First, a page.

Yesterday, as I was looking at the catalogue for the impressive Christmas sale to be held at Tajan in Paris on 15-16 December, I was pleased to discover a very nice “Giardinetti” ring. As I was talking about this upcoming sale on Twitter, I was asked if I could elaborate a little on the history of this type of jewellery and if I could show more examples.
So that’s the purpose of this article, to make you better acquainted with these pieces which are not so well known, or at least only by connoisseurs, collectors or lovers of antique jewellery. It should be added that few pieces have survived. These jewels (at least those in good condition and not having undergone hazardous repairs) are therefore quite rare on the market.
The “Giardinetti” or “Little garden” rings (also sold under the English term “Little garden”) appeared at the very end of the 17th century but were favoured by elegant women during the 18th century and until the beginning of the 20th century.
During the 18th century, the naturalist theme found favour with goldsmiths. Thus, many pieces with floral or animal motifs (mainly insects) were created. But jewellery made up of flowers and foliage was to have an impressive success: rings, brooches, necklaces but above all bodice ornaments often mounted using the “trembleuse” technique. The motifs, fixed on very fine springs, move to the rhythm of the wearer’s breathing and movements. But let’s get back to our “Giardinetti” rings.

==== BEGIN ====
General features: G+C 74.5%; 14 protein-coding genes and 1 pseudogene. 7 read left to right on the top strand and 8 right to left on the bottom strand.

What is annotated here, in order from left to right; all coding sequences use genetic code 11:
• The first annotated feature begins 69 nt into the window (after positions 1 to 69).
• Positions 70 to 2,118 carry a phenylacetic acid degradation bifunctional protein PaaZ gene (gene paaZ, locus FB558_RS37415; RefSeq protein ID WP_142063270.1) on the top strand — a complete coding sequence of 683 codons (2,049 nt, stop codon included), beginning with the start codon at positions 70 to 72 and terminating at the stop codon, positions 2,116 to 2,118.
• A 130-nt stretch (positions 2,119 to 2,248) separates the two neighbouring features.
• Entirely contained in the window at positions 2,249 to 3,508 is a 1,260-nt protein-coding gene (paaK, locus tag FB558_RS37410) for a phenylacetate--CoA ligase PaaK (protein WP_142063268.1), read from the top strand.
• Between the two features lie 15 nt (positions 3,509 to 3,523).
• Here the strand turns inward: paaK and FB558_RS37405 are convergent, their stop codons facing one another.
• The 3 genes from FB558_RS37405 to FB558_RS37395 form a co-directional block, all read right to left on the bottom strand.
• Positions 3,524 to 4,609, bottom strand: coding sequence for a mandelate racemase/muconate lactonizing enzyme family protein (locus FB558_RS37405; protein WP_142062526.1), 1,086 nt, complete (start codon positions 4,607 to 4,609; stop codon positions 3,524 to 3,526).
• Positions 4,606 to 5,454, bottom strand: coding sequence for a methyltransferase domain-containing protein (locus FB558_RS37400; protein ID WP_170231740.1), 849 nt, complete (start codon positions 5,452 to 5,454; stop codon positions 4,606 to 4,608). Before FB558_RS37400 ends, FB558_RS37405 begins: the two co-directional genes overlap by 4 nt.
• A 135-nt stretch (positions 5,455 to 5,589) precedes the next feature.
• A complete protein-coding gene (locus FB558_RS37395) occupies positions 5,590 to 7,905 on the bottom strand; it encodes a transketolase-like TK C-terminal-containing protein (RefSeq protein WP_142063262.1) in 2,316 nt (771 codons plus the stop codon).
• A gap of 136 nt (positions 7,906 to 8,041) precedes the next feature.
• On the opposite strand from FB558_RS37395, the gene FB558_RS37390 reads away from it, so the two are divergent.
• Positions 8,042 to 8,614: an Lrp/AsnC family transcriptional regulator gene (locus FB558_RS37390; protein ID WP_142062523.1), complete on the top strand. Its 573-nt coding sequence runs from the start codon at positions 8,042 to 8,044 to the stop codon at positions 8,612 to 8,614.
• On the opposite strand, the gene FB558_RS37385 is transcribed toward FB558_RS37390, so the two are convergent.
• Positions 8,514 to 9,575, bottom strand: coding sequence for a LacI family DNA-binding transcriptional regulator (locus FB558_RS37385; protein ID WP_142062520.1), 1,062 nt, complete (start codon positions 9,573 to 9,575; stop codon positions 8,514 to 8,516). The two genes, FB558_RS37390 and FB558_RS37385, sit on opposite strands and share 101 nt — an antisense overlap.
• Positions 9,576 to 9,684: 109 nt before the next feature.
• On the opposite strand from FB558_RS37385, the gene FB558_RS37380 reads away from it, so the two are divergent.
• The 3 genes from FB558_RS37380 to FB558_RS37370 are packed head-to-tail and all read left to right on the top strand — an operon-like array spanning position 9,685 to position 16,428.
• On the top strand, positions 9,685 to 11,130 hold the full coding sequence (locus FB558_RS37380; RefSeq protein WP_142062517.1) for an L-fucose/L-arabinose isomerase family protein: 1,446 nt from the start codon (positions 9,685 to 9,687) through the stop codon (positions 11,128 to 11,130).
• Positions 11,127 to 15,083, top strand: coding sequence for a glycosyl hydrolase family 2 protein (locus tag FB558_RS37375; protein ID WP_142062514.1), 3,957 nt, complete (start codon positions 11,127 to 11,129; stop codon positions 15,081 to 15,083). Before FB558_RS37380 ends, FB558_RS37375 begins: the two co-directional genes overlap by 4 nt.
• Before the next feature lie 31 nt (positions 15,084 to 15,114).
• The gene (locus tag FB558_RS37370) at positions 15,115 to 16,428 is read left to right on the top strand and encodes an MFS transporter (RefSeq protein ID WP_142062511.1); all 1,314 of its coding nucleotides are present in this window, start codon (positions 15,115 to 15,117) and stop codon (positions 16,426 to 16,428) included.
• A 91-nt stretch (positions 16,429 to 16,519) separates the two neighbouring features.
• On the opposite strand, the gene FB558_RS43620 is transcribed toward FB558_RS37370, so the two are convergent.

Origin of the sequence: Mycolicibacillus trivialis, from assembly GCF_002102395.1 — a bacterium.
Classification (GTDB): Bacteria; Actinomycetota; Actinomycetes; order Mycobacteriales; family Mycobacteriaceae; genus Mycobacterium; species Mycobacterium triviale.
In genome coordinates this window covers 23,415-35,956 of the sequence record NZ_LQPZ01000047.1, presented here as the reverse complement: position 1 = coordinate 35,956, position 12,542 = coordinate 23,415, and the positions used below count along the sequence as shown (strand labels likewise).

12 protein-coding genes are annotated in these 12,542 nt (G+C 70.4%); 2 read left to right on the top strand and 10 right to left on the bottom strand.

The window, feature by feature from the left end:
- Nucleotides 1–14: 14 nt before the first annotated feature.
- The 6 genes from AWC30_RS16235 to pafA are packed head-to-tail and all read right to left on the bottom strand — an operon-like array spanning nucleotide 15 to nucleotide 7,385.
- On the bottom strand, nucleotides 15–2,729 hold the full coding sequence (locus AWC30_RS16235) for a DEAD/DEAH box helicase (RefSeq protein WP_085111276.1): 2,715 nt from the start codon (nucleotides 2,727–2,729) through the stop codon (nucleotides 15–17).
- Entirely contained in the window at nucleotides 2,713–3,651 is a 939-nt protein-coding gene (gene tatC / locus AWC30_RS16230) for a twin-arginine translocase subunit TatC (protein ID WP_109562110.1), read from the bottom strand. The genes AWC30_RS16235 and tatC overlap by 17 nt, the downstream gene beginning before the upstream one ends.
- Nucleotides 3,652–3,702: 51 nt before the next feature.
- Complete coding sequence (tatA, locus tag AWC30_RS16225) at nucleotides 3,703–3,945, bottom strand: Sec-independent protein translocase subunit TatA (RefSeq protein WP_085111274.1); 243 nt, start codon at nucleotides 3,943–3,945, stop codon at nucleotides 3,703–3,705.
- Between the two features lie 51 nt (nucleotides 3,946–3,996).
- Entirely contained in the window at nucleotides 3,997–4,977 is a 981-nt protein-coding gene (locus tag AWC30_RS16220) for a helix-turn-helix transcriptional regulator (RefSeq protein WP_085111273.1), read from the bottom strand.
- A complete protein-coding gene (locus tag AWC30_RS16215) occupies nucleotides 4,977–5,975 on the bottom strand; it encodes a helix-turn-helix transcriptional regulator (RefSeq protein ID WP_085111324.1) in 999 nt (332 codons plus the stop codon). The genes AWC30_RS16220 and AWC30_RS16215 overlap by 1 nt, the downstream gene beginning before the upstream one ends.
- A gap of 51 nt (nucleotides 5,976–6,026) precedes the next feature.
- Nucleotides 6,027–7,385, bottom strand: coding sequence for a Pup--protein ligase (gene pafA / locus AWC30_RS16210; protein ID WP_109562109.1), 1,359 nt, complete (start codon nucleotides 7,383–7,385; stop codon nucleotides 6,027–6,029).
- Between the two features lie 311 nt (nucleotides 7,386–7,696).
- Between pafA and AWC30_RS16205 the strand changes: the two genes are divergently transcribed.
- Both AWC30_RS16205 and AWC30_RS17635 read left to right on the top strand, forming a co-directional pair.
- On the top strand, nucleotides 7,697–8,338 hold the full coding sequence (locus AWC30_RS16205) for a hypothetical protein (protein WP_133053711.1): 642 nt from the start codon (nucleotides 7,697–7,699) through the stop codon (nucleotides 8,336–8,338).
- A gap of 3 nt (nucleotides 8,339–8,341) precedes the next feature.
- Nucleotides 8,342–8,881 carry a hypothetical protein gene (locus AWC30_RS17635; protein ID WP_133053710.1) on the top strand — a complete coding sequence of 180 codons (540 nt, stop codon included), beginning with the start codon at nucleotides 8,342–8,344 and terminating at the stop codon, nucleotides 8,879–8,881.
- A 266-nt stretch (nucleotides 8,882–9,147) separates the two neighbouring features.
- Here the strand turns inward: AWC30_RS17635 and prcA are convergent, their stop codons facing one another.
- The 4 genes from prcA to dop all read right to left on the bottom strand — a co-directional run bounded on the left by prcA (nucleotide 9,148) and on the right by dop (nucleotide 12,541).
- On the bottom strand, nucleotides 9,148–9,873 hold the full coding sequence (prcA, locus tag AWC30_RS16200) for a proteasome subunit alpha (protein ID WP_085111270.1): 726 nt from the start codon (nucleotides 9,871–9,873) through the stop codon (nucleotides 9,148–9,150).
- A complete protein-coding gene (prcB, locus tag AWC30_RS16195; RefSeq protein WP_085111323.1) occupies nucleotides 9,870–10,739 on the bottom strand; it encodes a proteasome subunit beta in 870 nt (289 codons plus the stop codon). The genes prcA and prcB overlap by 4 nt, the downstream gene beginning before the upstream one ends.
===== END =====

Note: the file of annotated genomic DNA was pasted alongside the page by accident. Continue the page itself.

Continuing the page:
These pieces often take the form of sprays of flowers and foliage joined by a ribbon, but also of a bouquet of flowers in a small basket. Particularly popular in the middle of the 18th century, they are often made of gold and silver but are sometimes found in Pinchbeck (an alloy based on copper and zinc invented in the 18th century) and strass. As for the stones, most of these pieces are set with rose-cut or 8/8 diamonds, emeralds and rubies. There are also some very finely enamelled pieces.
The designs evolved during the 19th century and also in the 20th and 21st centuries. But the name “Giardinetti” is really reserved for the 18th century pieces.
To conclude this article, a selection of photos allowing you to understand and recognize these pieces.
Giardinetti” ring in gold, silver, diamonds, emeralds and rubies, 18th century. Photo: Victoria and Albert Museum
Earrings with a “Giardinetti” design in silver, rubies, diamonds and aquamarines according to the notice of the Musée des Arts Décoratifs, 18th century. Photo: Les Arts Décoratifs – Laurent Sully Jaulmes
Giardinetti” ring designs by Mr Christian Taute, circa 1750. Photo: Rowan and Rowan, London.
Gold, silver, diamond, ruby and spinel “Giardinetti” ring, circa 1750. Photo: Georgian jewelry
See you soon!